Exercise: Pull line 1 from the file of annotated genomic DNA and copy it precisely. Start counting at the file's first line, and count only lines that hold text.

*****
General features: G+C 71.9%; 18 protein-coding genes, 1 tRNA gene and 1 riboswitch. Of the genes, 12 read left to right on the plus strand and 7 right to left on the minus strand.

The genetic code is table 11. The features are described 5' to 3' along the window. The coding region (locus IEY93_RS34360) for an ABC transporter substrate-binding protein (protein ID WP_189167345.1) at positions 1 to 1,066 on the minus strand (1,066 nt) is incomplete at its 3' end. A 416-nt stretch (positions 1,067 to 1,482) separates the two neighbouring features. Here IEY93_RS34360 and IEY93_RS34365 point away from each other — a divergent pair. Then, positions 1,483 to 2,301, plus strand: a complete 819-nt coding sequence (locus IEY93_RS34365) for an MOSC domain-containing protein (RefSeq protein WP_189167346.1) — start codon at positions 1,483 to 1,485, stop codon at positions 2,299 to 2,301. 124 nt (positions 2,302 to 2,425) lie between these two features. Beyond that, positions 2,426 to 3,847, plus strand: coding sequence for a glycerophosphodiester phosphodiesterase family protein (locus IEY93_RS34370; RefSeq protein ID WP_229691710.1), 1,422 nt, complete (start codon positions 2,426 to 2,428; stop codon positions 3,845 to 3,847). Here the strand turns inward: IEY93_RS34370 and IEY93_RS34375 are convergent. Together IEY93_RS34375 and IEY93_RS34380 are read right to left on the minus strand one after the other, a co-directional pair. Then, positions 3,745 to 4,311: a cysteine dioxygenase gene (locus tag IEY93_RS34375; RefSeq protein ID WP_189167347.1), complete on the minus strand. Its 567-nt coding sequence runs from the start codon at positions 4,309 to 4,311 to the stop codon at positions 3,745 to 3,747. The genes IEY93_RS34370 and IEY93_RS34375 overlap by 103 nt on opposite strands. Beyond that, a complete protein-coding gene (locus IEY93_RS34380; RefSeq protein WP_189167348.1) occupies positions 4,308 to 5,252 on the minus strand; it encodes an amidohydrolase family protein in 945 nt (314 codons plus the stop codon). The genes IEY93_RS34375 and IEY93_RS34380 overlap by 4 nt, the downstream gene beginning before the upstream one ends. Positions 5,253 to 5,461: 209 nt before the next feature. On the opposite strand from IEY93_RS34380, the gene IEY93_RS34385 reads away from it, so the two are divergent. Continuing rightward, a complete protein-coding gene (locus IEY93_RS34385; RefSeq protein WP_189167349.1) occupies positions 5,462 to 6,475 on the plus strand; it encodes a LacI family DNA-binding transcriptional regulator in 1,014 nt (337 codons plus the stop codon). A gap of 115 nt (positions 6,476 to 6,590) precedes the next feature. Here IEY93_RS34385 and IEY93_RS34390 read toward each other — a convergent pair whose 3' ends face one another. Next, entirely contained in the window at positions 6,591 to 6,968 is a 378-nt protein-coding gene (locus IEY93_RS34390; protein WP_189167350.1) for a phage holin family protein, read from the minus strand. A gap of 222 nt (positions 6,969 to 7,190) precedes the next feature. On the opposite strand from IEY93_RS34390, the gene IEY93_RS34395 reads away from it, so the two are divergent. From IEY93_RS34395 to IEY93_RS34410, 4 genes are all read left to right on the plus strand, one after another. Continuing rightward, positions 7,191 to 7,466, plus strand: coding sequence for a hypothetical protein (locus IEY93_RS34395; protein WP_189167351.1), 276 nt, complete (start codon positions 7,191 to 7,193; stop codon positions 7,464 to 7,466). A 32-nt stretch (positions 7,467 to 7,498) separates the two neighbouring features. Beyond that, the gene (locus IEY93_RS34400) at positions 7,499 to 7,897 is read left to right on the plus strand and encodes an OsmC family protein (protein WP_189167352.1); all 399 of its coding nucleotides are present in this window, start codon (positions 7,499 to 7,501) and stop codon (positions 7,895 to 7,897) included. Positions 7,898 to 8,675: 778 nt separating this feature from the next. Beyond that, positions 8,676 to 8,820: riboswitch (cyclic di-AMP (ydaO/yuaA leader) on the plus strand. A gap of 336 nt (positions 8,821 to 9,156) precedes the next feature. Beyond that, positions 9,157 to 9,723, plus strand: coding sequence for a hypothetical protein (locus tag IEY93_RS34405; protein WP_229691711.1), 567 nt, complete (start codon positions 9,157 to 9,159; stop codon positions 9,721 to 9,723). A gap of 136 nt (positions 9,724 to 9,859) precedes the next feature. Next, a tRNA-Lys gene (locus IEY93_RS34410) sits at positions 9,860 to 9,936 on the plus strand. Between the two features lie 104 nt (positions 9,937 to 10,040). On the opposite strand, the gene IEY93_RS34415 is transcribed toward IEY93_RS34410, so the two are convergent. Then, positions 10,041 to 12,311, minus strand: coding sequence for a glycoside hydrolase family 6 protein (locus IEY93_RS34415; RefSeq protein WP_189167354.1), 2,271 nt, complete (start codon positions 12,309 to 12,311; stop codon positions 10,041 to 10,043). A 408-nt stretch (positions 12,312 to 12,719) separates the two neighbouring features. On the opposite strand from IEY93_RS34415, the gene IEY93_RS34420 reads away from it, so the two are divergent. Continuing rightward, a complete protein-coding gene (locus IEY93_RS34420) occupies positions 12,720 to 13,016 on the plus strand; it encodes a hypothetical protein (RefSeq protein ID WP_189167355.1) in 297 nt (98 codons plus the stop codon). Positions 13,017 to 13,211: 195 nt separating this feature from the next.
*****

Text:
General features: G+C 71.9%; 18 protein-coding genes, 1 tRNA gene and 1 riboswitch. Of the genes, 12 read left to right on the plus strand and 7 right to left on the minus strand.